for it, than hath all law, devils, death, or sin to condemn. He that believes
not this, will not come to Jesus Christ for life (Acts 13:38; Heb 2:14,15; Rev
1:17,18). (2.) In that he believeth that Christ, according to his office, will
be most faithful and merciful in the discharge of his office. This must be
included in the faith of him that comes for life to Jesus Christ (1 John 2:1-3;
5. Further, He that cometh to Jesus Christ for life, taketh part with him
against sin, and against the ragged and imperfect righteousness of the world;
yea, and against false Christs, and damnable errors, that set themselves against
the worthiness of his merits and sufficiency. This is evident, for that such a
soul singleth Christ out from them all, as the only one that can save.
6. Therefore as Noah, at God's command, thou preparest this ark, for the saving
of thyself, by which also thou condemnest the world, and art become heir of the
righteousness which is by faith (Heb 11:7). Wherefore, coming sinner, be
content; he that cometh to Jesus Christ, believeth too that he is willing to
show mercy to, and have compassion upon him, though unworthy, that comes to him
for life. And therefore thy soul lieth not only under a special invitation to
come, but under a promise too of being accepted and forgiven (Matt 11:28).
All these particular parts and qualities of faith are in that soul that comes to
Jesus Christ for life, as is evident to any indifferent judgment. For, will he
that believeth not the testimony of Christ concerning the baseness of sin, and
the insufficiency of the righteousness of the world, come to Christ for life?
No. He that believeth not this testimony of the word, comes not. He that
believeth that there is life anywhere else, comes not. He that questions whether
the Father hath given Christ power to forgive, comes not. He that thinketh that
there is more in sin, in the law, in death, and the devil, to destroy, than
there is in Christ to save, comes not. He also that questions his faithful
management of his priesthood for the salvation of sinners, comes not.
Thou, then, that art indeed the coming sinner, believest all this. True, perhaps
thou dost not believe with that full assurance, nor hast thou leisure to take
notice of thy faith as to these distinct acts of it; but yet all this faith is
in him coming to Christ for life. And the faith that thus worketh, is the faith
of the best and purest kind; because this man comes alone as a sinner, and as
seeing that life is, and is to be had only in Jesus Christ.
Before I conclude my answer to this objection, take into thy consideration these
1st. [Consider] that the cities of refuge were erected for those that were dead
in law, and that yet would live by grace; even for those that were to fly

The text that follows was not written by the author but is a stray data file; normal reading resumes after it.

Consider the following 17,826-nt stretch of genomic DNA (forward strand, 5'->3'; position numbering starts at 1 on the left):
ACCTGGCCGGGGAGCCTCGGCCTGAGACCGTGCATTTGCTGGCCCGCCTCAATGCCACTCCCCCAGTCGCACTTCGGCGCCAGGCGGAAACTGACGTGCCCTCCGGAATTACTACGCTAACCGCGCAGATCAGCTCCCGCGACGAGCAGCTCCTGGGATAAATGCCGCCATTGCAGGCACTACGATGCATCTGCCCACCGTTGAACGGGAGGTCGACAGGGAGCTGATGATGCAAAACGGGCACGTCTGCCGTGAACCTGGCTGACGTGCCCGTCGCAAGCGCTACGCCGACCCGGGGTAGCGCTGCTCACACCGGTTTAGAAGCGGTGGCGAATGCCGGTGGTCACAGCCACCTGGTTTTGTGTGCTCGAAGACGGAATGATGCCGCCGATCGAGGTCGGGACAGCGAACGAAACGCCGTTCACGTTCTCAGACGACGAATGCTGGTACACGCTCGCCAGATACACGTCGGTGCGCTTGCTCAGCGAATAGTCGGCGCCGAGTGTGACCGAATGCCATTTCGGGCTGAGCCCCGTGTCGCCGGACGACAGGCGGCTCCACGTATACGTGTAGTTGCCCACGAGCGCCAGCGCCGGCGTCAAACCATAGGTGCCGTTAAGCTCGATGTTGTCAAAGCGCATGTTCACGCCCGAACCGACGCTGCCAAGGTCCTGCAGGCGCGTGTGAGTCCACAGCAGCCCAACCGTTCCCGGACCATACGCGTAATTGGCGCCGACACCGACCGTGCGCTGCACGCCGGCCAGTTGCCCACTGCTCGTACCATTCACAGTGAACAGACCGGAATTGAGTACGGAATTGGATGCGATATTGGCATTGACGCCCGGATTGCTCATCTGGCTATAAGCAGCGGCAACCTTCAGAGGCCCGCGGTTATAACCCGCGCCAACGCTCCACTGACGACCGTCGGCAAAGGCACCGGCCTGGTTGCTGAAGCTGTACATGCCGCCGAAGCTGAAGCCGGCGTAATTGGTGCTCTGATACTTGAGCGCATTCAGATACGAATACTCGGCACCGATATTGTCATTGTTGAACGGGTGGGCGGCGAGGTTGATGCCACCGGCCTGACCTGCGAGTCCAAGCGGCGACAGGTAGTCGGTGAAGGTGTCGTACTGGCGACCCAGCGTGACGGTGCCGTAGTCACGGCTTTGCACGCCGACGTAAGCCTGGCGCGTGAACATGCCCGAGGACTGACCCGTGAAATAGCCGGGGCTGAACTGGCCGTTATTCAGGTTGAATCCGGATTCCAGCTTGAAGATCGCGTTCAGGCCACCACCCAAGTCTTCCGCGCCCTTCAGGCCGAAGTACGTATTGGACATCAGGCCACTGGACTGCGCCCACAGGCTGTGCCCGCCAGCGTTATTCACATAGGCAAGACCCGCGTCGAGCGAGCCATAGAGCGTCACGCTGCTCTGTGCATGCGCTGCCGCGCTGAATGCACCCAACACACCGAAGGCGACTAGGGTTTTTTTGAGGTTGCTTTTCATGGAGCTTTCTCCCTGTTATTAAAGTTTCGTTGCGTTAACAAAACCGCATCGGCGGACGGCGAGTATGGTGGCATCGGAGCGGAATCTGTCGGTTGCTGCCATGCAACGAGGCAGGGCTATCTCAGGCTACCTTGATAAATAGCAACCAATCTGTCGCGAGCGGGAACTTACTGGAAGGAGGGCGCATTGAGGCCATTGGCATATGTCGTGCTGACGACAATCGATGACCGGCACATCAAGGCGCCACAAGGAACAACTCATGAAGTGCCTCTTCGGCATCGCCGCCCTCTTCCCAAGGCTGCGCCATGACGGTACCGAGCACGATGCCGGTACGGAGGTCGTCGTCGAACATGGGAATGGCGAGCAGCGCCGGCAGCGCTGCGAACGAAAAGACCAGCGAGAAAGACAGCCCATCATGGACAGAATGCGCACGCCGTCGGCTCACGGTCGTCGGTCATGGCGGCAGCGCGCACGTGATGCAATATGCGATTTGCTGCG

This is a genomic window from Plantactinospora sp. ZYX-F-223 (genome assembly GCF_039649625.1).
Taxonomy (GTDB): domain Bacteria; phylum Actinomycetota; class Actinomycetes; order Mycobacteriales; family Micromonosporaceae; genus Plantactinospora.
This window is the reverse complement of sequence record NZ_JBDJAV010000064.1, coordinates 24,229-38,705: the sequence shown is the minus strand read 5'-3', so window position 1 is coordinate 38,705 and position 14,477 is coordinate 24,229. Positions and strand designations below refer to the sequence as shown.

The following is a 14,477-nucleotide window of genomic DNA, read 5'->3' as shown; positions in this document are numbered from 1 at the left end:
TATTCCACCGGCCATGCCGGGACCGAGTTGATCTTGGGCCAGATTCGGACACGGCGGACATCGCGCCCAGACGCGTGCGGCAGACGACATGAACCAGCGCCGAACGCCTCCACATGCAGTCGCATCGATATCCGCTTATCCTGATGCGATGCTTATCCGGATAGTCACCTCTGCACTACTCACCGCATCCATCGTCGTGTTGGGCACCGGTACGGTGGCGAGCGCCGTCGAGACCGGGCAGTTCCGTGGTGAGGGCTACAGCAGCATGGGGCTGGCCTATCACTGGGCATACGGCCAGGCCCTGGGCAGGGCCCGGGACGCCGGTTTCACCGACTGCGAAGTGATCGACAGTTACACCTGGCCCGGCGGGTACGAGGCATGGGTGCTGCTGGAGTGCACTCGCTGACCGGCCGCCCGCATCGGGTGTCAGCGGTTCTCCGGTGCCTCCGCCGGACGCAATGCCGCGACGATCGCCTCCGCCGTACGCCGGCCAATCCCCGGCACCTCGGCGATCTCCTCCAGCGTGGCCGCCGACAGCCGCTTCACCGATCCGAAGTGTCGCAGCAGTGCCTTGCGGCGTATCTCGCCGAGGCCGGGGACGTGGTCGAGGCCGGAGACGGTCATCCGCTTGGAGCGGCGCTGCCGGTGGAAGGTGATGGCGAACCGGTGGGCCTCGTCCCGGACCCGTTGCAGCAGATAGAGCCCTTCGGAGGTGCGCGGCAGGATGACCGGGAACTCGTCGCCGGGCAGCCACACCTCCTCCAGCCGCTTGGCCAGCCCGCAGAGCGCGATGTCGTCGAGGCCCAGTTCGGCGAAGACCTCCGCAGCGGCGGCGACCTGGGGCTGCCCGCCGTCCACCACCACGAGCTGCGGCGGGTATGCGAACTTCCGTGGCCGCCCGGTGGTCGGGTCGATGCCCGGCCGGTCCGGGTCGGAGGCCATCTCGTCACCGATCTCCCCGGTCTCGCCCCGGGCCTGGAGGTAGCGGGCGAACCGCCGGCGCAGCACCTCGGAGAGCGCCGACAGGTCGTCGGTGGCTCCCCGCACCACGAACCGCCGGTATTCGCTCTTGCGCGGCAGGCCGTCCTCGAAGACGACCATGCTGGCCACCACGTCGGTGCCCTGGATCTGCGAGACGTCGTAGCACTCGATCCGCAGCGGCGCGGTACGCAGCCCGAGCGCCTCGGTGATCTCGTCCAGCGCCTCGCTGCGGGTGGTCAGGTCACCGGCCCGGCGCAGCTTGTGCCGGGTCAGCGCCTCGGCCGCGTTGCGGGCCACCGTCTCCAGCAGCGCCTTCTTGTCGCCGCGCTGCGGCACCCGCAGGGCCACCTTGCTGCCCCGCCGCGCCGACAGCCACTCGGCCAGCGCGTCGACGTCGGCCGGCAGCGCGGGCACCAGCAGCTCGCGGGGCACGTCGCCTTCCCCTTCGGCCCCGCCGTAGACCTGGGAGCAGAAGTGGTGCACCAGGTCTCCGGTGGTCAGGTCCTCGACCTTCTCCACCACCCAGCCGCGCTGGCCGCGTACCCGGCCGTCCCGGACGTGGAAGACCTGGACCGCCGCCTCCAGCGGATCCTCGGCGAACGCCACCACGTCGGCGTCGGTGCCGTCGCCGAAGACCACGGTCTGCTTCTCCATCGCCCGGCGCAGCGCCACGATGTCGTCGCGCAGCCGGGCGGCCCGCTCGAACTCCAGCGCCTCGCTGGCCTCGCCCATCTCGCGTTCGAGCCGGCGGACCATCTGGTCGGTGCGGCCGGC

thither for life from the avenger of blood that pursueth after them. And it is
worth your noting, that those that were upon their flight thither, are in a
peculiar manner called the people of God: "Cast ye up, cast ye up," saith God;
"prepare the way; take up the stumblingblock out of the way of my people" (Isa
57:14). This is meant of preparing the way to the city of refuge, that the
slayers might escape thither; which flying slayers are here, by way of
specialty, called the people of God; even those of them that escaped thither for
2dly. [Consider] that of Ahab, when Benhadad sent to him for life, saying, "Thus
saith thy servant Benhadad, I pray thee let me live." Though Benhadad had sought
the crown, kingdom, yea, and also the life of Ahab, yet how effectually doth
Benhadad prevail with him! Is Benhadad yet alive? saith Ahab; He is my brother;
yea, go ye, bring him to me. So he made him ride in his chariot (1 Kings 20).
Coming sinner, what thinkest thou? If Jesus Christ had as little goodness in him
as Ahab, he might grant an humble Benhadad life; thou neither beggest of him his
crown and dignity; life, eternal life, will serve thy turn. How much more then
shalt thou have it, since thou hast to deal with him who is goodness and mercy
itself! yea, since thou art also called upon, yea, greatly encouraged by a
promise of life, to come unto him for life! Read also these Scriptures, Numbers
35:11,14,15, Joshua 20:1-6, Hebrews 6:16-21.
Object. 2. When I say I only seek myself, I mean I do not find that I do design
God's glory in mine own salvation by Christ, and that makes me fear I do not
Answ. Where doth Christ Jesus require such a qualification of those that are
coming to him for life? Come thou for life, and trouble not thy head with such
objections against thyself, and let God and Christ alone to glorify themselves
in the salvation of such a worm as thou art. The Father saith to the Son, "Thou